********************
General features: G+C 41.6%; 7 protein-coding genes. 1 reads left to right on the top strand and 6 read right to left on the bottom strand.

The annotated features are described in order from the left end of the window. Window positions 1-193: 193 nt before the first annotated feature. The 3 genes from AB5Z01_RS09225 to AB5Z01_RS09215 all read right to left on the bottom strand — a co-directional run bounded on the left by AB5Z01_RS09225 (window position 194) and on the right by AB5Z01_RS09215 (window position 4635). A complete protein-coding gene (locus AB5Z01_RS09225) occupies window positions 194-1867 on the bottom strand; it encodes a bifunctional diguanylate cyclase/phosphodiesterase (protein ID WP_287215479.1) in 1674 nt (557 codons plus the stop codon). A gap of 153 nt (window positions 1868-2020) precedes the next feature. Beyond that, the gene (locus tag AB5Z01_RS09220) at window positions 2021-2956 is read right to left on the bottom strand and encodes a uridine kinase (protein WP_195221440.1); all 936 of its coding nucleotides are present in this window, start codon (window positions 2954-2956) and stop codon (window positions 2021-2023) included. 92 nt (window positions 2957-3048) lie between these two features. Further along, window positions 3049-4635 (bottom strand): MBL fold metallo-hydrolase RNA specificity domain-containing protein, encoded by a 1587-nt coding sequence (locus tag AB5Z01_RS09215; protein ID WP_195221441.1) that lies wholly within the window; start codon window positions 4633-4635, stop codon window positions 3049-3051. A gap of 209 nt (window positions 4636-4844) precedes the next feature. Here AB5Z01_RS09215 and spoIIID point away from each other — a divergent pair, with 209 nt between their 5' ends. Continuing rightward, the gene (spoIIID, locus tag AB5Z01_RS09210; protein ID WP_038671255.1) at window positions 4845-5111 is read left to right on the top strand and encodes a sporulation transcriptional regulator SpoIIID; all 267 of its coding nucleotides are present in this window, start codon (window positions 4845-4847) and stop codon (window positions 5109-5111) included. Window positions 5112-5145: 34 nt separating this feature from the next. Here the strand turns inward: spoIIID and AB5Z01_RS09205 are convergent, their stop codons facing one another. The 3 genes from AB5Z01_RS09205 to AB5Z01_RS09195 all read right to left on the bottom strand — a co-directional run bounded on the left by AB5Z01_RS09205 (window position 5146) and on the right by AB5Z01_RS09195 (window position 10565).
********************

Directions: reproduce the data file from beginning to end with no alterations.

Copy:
General features: G+C 41.6%; 7 protein-coding genes. 1 reads left to right on the top strand and 6 read right to left on the bottom strand.

The annotated features are described in order from the left end of the window. Window positions 1-193: 193 nt before the first annotated feature. The 3 genes from AB5Z01_RS09225 to AB5Z01_RS09215 all read right to left on the bottom strand — a co-directional run bounded on the left by AB5Z01_RS09225 (window position 194) and on the right by AB5Z01_RS09215 (window position 4635). A complete protein-coding gene (locus AB5Z01_RS09225) occupies window positions 194-1867 on the bottom strand; it encodes a bifunctional diguanylate cyclase/phosphodiesterase (protein ID WP_287215479.1) in 1674 nt (557 codons plus the stop codon). A gap of 153 nt (window positions 1868-2020) precedes the next feature. Beyond that, the gene (locus tag AB5Z01_RS09220) at window positions 2021-2956 is read right to left on the bottom strand and encodes a uridine kinase (protein WP_195221440.1); all 936 of its coding nucleotides are present in this window, start codon (window positions 2954-2956) and stop codon (window positions 2021-2023) included. 92 nt (window positions 2957-3048) lie between these two features. Further along, window positions 3049-4635 (bottom strand): MBL fold metallo-hydrolase RNA specificity domain-containing protein, encoded by a 1587-nt coding sequence (locus tag AB5Z01_RS09215; protein ID WP_195221441.1) that lies wholly within the window; start codon window positions 4633-4635, stop codon window positions 3049-3051. A gap of 209 nt (window positions 4636-4844) precedes the next feature. Here AB5Z01_RS09215 and spoIIID point away from each other — a divergent pair, with 209 nt between their 5' ends. Continuing rightward, the gene (spoIIID, locus tag AB5Z01_RS09210; protein ID WP_038671255.1) at window positions 4845-5111 is read left to right on the top strand and encodes a sporulation transcriptional regulator SpoIIID; all 267 of its coding nucleotides are present in this window, start codon (window positions 4845-4847) and stop codon (window positions 5109-5111) included. Window positions 5112-5145: 34 nt separating this feature from the next. Here the strand turns inward: spoIIID and AB5Z01_RS09205 are convergent, their stop codons facing one another. The 3 genes from AB5Z01_RS09205 to AB5Z01_RS09195 all read right to left on the bottom strand — a co-directional run bounded on the left by AB5Z01_RS09205 (window position 5146) and on the right by AB5Z01_RS09195 (window position 10565).